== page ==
CHICAGO - U.S. Sen. Roland Burris kept out of sight yesterday as Illinois Gov. Pat Quinn joined the roster of fellow Democrats calling for his resignation following new disclosures about his appointment. The White House urged Mr. Burris to take the weekend to consider his future.
Mr. Burris began the week proclaiming he had nothing to hide even as revelations mounted about his attempts to raise money for former Gov. Rod Blagojevich and his failures to disclose multiple conversations with Blagojevich advisers.
By yesterday, the senator eluded reporters and only repeated pleas through his spokesman to "stop the rush to judgment."
Mr. Quinn praised Mr. Burris, a former Illinois attorney general, as an honorable man and said yesterday it would be a "heroic act" for him to put the interests of the state and his constituents ahead of his own.
"It takes a great deal of fortitude and courage to do that and I think people will recognize that," Mr. Quinn said. "It's never easy to step aside and resign from anything in life, especially something as important as the United States Senate."
Mr. Burris, meanwhile, gave no indication he would heed the calls to give up the seat.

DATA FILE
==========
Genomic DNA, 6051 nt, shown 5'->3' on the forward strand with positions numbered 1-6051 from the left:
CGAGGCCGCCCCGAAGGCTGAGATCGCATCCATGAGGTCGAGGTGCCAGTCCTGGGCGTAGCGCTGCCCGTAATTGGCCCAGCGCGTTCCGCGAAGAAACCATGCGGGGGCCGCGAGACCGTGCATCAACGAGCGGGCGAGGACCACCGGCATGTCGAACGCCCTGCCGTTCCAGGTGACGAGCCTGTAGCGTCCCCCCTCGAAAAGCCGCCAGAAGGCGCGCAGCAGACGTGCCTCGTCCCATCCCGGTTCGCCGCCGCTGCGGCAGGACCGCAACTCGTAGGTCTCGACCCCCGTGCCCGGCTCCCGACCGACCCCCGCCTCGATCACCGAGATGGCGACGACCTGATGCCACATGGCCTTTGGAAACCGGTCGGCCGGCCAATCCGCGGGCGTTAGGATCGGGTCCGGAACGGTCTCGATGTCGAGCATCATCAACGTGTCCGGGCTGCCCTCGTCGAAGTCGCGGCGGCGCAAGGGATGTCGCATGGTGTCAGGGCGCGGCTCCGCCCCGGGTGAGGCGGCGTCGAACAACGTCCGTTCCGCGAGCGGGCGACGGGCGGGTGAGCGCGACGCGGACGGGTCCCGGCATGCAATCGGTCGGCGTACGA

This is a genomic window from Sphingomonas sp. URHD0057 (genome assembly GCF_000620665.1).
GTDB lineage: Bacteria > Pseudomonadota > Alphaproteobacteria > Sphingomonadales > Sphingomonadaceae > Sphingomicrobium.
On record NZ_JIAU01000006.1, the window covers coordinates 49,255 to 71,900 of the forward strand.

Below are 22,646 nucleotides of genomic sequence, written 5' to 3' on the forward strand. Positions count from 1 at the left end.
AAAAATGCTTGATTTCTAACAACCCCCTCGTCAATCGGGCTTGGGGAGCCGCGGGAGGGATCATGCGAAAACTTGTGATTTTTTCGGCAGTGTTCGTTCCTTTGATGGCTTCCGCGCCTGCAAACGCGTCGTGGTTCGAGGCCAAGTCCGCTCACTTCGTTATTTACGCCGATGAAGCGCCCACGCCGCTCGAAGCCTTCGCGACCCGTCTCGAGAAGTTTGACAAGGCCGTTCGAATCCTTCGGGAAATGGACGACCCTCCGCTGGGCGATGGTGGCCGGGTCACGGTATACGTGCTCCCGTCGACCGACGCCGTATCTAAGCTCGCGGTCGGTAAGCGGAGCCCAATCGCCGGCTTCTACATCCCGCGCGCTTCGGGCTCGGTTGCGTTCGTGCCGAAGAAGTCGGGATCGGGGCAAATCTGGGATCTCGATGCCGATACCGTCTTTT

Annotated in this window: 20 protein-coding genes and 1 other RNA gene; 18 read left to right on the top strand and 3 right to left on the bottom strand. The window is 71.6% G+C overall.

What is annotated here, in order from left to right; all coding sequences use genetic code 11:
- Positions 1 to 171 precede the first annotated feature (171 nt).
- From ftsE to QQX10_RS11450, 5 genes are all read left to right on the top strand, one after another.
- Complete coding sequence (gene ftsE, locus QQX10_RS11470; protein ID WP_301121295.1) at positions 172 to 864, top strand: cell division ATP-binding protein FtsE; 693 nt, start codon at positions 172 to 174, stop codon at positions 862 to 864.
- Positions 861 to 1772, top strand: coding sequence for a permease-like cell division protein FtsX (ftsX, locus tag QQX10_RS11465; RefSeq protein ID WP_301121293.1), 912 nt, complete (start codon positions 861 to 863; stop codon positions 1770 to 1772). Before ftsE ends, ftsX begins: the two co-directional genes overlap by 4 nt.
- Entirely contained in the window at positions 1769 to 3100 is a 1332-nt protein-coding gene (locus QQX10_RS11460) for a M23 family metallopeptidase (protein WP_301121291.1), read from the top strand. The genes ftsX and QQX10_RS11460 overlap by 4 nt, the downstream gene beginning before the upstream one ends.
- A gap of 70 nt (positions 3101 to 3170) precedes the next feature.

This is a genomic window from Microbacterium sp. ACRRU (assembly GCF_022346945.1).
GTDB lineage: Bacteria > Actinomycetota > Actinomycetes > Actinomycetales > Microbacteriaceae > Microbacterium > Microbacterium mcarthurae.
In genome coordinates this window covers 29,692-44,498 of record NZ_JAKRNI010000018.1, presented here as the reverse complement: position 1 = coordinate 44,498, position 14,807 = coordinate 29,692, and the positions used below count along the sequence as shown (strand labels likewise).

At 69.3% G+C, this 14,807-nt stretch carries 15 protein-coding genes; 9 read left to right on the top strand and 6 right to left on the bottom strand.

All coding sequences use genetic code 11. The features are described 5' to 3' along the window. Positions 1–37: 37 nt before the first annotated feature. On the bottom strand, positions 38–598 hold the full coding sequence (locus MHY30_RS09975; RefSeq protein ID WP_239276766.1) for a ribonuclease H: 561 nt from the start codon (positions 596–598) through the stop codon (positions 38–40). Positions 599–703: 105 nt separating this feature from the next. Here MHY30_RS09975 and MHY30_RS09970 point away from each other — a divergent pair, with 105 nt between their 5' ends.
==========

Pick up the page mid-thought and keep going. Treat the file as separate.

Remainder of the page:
"Like he said before, he's asked the public and officials to stop the rush to judgment and to allow all of the facts to come out," spokesman Jim O'Connor said.
Mr. Burris testified before the Illinois House committee that recommended Mr. Blagojevich's impeachment in January that he hadn't contacted key Blagojevich staffers or offered anything in return for the Senate seat vacated by President Obama. Mr. Blagojevich faces federal charges that he tried to sell the seat.
Last weekend, however, Mr. Burris released an affidavit saying he had spoken to several Blagojevich advisers, including the former governor's brother and finance chairman, who Mr. Burris said called three times last fall asking for fund-raising help.
Mr. Burris this week acknowledged trying, unsuccessfully, to raise money for Mr. Blagojevich.
Illinois lawmakers have asked prosecutors to look into perjury charges and a preliminary U.S. Senate Ethics Committee inquiry is under way. State Rep. Jack Franks introduced a resolution urging the U.S. Senate Ethics Committee to expel Mr. Burris.
In the event Mr. Burris resigns or is expelled, Mr. Quinn has implored lawmakers to quickly pass legislation, already introduced by Mr. Franks, to fill any Senate vacancy by special election rather than gubernatorial appointment.
Mr. Quinn wants the Illinois Legislature to allow him to name a temporary replacement to a vacant seat until a special election could be held. He declined to say who he might appoint if Mr. Burris steps aside.
"At no time should our state go without full and fair representation in the United States Senate," Mr. Quinn said.
Illinois Republicans are calling for a May 26 election even if Mr. Burris doesn't resign.